Day 7: Asian Style Mulled Wine

Mulled Wine

Mulled Wine

I wish I had mulled wine when I was little. I also wish it was legal for me to have it at a younger age. I would have loved it during an unfortunate incident with a river on San Jacinto Mountain. I was 10 years old and my parents, unknowingly, played a horrible trick on their son. It was an important event that taught myself so many important lessons about science, culture, and parenting. The main lesson was to not stick your child outside of their normal environment and assume they will know how to adapt.


I grew up in Southern California. My life existed in an environment of desert warmness and slight haze in the morning from the coastal weather. Nowhere in that equation was their snow, ice, or freezing temperatures. However, my parents, being as amazing as they are, wanted to make sure that I had access to multiple experiences in my childhood. About two hours away from where I grew up, there was a mountain in Riverside County called San Jacinto. It was a state park that had a tramway that would take you to the peak. One winter, my parents took my brother and myself up there to play in the snow, build a snowman, have snowball fights. Well, actually my brother would throw snowballs at me while I ran around trying to dodge them. (I was told that snowball fights where played like dodge ball. I believed him).


It was a pretty awesome experience, but I only remember going twice during my childhood. The first time was with my brother and the second, and last, was just myself and my parents. My parents had asked me if I wanted to get a sled and try tobogganing for the first time. I said sure because it sounded like something fun and I knew if I said no, my parents would pressure me into trying it anyways. Plus it looked so fun on television.


I finally get to join the likes of Charlie Brown, Babs and Buster Bunny, and every other cartoon character I watched sled down a mountain with glee and happiness. I will soon understand what is so great about sledding down a mountain, wind in your hair, no rules, and pure excitement. My dad and I searched for the perfect spot for my first time. He searched for the best clearing and safest route for me to take.


After a few minutes of searching we found the perfect spot; a small hill with no trees in site. I put the round sled down on the beautifully white floor sat on top of it. With a push from my dad, I go zipping down the hill. What were probably a few feet, felt like miles. I was zipping through the forest dodging trees that where nowhere near me. The crisp breeze was blowing on my face as I dodged imaginary objects. It was an adrenaline rush and it was the best experience that a 10 year old has ever felt. I felt like I was breaking the sound barrier and was moving faster than any skier or snowboarder sharing the mountain with me. Everything was going great until I see a creek in front of me.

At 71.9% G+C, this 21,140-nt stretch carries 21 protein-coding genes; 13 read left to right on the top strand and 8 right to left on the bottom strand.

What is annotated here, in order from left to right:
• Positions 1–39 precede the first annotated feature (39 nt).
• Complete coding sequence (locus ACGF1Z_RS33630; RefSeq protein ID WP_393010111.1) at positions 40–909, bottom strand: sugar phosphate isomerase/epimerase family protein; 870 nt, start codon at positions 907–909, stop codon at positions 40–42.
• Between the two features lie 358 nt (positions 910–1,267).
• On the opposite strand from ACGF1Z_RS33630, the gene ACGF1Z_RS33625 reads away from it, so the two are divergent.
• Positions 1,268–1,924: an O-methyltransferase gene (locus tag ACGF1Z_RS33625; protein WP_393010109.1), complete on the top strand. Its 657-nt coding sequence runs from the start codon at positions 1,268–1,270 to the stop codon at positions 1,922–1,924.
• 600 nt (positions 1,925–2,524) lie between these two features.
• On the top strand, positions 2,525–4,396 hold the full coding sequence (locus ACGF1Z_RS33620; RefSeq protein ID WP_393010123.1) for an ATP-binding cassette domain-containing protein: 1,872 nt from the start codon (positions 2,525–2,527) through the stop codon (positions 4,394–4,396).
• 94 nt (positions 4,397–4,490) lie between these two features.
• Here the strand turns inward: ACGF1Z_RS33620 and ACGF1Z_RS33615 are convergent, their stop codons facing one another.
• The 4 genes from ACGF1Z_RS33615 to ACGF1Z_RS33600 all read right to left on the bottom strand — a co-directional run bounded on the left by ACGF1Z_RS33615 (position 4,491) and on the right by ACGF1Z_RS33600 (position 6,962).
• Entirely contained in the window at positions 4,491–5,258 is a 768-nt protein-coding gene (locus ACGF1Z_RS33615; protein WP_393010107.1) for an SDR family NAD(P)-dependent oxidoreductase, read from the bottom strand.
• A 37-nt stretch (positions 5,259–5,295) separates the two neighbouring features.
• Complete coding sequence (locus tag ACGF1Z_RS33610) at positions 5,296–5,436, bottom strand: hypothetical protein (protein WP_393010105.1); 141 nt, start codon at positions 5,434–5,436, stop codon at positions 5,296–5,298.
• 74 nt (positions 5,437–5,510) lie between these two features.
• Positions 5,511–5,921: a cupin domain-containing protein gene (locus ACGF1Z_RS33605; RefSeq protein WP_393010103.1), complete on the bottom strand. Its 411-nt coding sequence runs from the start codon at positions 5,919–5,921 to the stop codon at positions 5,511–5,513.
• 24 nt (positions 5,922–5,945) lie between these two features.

Now, I’m going to remind you, I don’t know anything about cold weather. Snow to me meant that when it was freezing weather outside, then snow forms. So, if there is snow, then logically it would make sense that water would also be frozen. So, therefore, the stream in front of me (which I thought was a giant river) had to be frozen over. And how cool would it be to toboggan over a frozen river? So as I see the ice getting closer and closer, I could hear my dad yelling at me to stop. I ignored it, and got closer to the stream and noticed it was flowing. So, lesson number one learned: Snow does not mean it is cold enough to freeze water.


Splash! I fell into the stream. Luckily there was a couple near by that witnessed the whole thing and helped me out of the stream. They asked if I was ok, and out of embarrassment said “Yes.”. I was actually freezing. My dad finally caught up with me and asked if I was ok. I said yes. I was still freezing.


“Why didn’t you stop the sled?”


“Because you never told me how to!”


“Why didn’t you just fall off the side of it?”


“Because the snow is cold.”


Lesson number two learned: Falling on snow is not as cold as falling in the water.


Everything after that was a little hazy. I remember my dad drying my socks and shoes on the hand drier in the locker room while my mom got me a blanket from the gift store. I don’t really remember the trip home or anything after that, except for the hot chocolate. My parents felt so bad for me that I think I had like three mugs of hot chocolate with extra whipped cream AND marshmallows on it. Lesson three learned: sledding is not fun, but when done wrong you can get hot winter beverages. I don’t drink hot chocolate anymore. Instead I drink mulled wine. But now, every time I drink a warm beverage, I remember my first attempt at sledding down a mountain.



10 oz rum

1 tsp white peppercorn

1 tsp all spice

1/2 tsp sichuan peppercorn

2 cloves star anise

2 sticks cinnamon sticks

3 pieces of orange peel, 1 inch

1 c sugar

2 750ml bottles medium body red wine, cabernet sauvignon



combine all ingredients in a large pot and turn on low heat

stir frequently until sugar is dissolved and wine is warmed through


-serves 8-


3 Responses to “Day 7: Asian Style Mulled Wine”

  1. 1 thefrancofly
    January 10, 2013 at 5:41 am

    Loved drinking this this holiday season. Here’s my recipe!


  2. March 8, 2013 at 6:48 am

    Sichuan peppercorns in wine. Mad! Love it though! I’ve just got a wonderful collection of peppercorns, and am going to experiment with infusion recipes – I think that grains of paradise of cubeb could work really well too….

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